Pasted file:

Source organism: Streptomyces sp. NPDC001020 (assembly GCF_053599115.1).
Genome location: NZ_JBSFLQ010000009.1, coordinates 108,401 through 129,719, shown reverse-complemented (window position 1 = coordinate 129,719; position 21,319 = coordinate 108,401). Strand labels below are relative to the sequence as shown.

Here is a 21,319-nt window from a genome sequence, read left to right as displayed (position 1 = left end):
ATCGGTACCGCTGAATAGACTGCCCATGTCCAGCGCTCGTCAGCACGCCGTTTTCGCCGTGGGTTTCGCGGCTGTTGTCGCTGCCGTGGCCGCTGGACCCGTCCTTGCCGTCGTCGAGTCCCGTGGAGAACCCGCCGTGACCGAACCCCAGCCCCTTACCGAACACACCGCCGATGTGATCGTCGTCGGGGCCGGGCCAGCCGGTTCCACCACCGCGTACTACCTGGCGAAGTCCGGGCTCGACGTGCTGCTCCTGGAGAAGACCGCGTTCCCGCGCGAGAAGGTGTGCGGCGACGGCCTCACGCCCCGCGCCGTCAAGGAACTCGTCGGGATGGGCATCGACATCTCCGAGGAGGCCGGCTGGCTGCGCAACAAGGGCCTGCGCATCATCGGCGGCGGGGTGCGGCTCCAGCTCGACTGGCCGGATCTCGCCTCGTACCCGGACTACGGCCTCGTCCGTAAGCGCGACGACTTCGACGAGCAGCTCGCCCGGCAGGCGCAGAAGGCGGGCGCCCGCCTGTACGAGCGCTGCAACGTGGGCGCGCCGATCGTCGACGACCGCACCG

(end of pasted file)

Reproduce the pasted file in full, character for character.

Source organism: Streptomyces sp. NPDC001020 (assembly GCF_053599115.1).
Genome location: NZ_JBSFLQ010000009.1, coordinates 108,401 through 129,719, shown reverse-complemented (window position 1 = coordinate 129,719; position 21,319 = coordinate 108,401). Strand labels below are relative to the sequence as shown.

Here is a 21,319-nt window from a genome sequence, read left to right as displayed (position 1 = left end):
ATCGGTACCGCTGAATAGACTGCCCATGTCCAGCGCTCGTCAGCACGCCGTTTTCGCCGTGGGTTTCGCGGCTGTTGTCGCTGCCGTGGCCGCTGGACCCGTCCTTGCCGTCGTCGAGTCCCGTGGAGAACCCGCCGTGACCGAACCCCAGCCCCTTACCGAACACACCGCCGATGTGATCGTCGTCGGGGCCGGGCCAGCCGGTTCCACCACCGCGTACTACCTGGCGAAGTCCGGGCTCGACGTGCTGCTCCTGGAGAAGACCGCGTTCCCGCGCGAGAAGGTGTGCGGCGACGGCCTCACGCCCCGCGCCGTCAAGGAACTCGTCGGGATGGGCATCGACATCTCCGAGGAGGCCGGCTGGCTGCGCAACAAGGGCCTGCGCATCATCGGCGGCGGGGTGCGGCTCCAGCTCGACTGGCCGGATCTCGCCTCGTACCCGGACTACGGCCTCGTCCGTAAGCGCGACGACTTCGACGAGCAGCTCGCCCGGCAGGCGCAGAAGGCGGGCGCCCGCCTGTACGAGCGCTGCAACGTGGGCGCGCCGATCGTCGACGACCGCACCG